Imagine a world where you say to your phone: Find me the best Asian restaurant within 25 miles. Or: Text my wife to meet me at 21. Or: Schedule an appointment for me with Joe the PR Guy and send him a text. Or: Tell my friends on Facebook that our team won!
All of the sudden the only thing that matters is the answer. Nothing else. You won’t be looking at a search box, you won’t be landing on someone’s home page, you won’t be looking at an ad…In fact you won’t be looking at anything.
You won’t need to. Not all of your interaction will be voice driven but depending on your mobile needs a large portion of it could be. You no longer need to look at your phone to enter a query in a search box. You just ask for the answer and it will just give it to you.
The answer can come from a single source or a range of sources. The brand of search engine is no longer important, the brand of phone that you are asking the question on is. Your only relationship is with the phone. Either it works or it doesn’t. Search engines and web brands could potentially fade in importance.
The winner in this next interface battle gets to pick where and who it gets the answer from. If it needs three data sources, it uses three data sources. If it needs four, it looks at four. That complexity is all hidden and the user not only doesn’t need to visit multiple websites, the user doesn’t even need a special app. Siri, or something like it, becomes the great equalizer for data sources. An OS for voice as it were. It handles the complexities. You just need to ask it.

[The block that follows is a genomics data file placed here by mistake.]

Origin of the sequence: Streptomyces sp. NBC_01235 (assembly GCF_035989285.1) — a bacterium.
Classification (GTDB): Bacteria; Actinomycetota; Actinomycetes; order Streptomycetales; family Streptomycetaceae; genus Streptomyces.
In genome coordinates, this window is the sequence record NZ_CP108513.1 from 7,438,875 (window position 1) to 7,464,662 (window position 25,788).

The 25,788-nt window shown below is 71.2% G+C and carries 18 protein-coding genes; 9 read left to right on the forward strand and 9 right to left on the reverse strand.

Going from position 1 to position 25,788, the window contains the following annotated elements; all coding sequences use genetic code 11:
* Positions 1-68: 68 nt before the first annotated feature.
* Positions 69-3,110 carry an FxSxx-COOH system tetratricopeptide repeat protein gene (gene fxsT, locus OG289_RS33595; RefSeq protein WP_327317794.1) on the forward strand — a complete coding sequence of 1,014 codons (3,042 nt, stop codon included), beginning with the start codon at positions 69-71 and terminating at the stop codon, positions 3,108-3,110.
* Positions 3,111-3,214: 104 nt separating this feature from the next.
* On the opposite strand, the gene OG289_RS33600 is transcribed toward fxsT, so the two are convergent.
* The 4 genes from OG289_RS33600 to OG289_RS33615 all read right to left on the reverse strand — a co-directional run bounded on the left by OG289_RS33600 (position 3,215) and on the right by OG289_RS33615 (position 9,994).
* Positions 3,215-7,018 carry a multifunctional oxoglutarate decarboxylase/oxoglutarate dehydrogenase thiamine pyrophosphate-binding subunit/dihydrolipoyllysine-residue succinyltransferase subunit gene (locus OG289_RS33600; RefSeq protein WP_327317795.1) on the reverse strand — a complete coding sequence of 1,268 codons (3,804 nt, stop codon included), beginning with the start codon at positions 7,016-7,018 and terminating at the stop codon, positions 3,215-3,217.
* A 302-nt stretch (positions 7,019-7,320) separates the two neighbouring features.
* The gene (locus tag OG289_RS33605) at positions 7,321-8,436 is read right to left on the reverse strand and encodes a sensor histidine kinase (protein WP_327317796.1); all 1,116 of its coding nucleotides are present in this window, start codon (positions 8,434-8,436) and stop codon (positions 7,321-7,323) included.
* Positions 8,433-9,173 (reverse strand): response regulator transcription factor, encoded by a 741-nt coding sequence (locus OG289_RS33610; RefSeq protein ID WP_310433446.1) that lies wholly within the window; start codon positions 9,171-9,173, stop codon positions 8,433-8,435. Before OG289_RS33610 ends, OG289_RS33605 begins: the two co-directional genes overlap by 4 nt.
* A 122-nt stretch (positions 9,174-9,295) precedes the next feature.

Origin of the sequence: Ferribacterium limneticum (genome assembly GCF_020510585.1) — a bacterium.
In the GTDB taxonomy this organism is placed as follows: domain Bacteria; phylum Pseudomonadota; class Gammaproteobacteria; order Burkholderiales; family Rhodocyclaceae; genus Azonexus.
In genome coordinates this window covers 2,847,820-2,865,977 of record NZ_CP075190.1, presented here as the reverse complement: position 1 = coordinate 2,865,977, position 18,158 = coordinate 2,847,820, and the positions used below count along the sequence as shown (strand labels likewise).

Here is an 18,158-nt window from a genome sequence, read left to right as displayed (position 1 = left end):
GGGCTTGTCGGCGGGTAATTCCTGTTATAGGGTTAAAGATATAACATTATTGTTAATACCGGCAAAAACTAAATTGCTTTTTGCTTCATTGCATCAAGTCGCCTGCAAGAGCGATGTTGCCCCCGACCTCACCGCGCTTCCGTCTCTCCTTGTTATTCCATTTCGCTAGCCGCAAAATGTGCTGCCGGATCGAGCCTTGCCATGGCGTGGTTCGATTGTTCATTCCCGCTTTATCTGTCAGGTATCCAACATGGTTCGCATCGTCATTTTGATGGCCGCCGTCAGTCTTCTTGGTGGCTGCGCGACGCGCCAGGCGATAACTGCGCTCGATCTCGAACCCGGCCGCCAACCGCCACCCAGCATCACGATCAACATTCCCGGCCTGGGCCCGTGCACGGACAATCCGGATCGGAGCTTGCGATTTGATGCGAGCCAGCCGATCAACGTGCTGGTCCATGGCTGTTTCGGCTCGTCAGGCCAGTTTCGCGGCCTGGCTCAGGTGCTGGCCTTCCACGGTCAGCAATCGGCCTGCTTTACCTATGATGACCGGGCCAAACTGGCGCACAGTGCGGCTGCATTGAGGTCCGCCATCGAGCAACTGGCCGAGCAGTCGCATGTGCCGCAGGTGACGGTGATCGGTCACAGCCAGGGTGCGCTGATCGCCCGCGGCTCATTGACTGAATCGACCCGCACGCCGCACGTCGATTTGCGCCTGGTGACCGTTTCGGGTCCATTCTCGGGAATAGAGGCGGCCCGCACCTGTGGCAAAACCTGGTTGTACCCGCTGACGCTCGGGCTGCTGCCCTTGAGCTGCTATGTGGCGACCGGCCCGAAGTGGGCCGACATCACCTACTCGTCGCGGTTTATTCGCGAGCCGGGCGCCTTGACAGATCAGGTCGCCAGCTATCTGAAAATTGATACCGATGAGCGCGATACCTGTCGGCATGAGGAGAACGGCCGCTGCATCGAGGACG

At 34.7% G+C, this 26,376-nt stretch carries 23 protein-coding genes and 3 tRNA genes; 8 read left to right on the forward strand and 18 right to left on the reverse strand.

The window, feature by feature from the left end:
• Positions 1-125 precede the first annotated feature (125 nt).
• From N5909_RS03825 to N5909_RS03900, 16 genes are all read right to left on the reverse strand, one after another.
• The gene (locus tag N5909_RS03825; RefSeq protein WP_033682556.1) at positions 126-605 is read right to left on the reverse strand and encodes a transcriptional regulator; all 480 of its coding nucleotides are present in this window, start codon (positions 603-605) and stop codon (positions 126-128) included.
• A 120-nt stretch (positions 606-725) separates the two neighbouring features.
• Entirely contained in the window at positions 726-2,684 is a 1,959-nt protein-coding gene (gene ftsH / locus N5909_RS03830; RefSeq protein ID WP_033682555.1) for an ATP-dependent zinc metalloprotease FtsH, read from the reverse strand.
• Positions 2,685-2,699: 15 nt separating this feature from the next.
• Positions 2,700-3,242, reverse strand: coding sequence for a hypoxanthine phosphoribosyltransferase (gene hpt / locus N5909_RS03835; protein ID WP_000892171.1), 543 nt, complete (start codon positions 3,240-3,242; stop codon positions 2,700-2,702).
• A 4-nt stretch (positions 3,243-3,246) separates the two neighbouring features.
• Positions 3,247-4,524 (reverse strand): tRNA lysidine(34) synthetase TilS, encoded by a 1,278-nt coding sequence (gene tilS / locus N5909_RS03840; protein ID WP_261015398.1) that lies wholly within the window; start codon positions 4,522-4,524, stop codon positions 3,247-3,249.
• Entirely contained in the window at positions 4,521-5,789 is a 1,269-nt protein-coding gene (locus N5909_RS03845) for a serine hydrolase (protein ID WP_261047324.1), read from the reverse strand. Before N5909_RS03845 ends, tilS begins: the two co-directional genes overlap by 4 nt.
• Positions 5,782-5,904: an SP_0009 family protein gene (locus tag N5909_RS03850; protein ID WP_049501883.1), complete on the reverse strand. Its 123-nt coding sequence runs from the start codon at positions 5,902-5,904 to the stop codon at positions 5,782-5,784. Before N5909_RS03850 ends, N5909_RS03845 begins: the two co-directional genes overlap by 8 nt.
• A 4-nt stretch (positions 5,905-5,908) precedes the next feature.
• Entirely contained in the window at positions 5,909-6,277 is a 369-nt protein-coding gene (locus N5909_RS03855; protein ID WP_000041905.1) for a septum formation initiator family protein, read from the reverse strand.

Will it do what Apple says it will? There was a time when you couldn’t trust what Apple or any technology firm said. You had to have it proven to you. Even though this is a new Apple, one molded by the demanding perfectionism of Steve Jobs, this is one of those times when you will need to know that the natural language interface works and it works seamlessly.
If it does, it becomes THE WAY that you want to interact with the device. The new QWERTY as it were. Maybe not all all the time but certainly with mobile search and more frequently than not with mobile local search.
It also become the great disintermediator in mobile. It may be the greatest disintermediator of all time. If it works.
This past Monday, Google finally has tipped it’s hand to the world. To the tune of over $12 billion, the search giant bought up Motorola Mobility, best known for their quality cellular phones.
It’s common knowledge at this point in the industry, that the Google Android operating system has been devouring market share on handheld devices. By adding the Motorola feather into their cap now, Google includes both them and Android, Google voice and fibre optic service plans, as well as their internet voip phone services which are still growing and booming in usage. Providing that all of the industry watchdogs say yes to the deal, Google has bought itself a powerful arm to add to their arsenal with more than 17,000 patents in the Motorola company.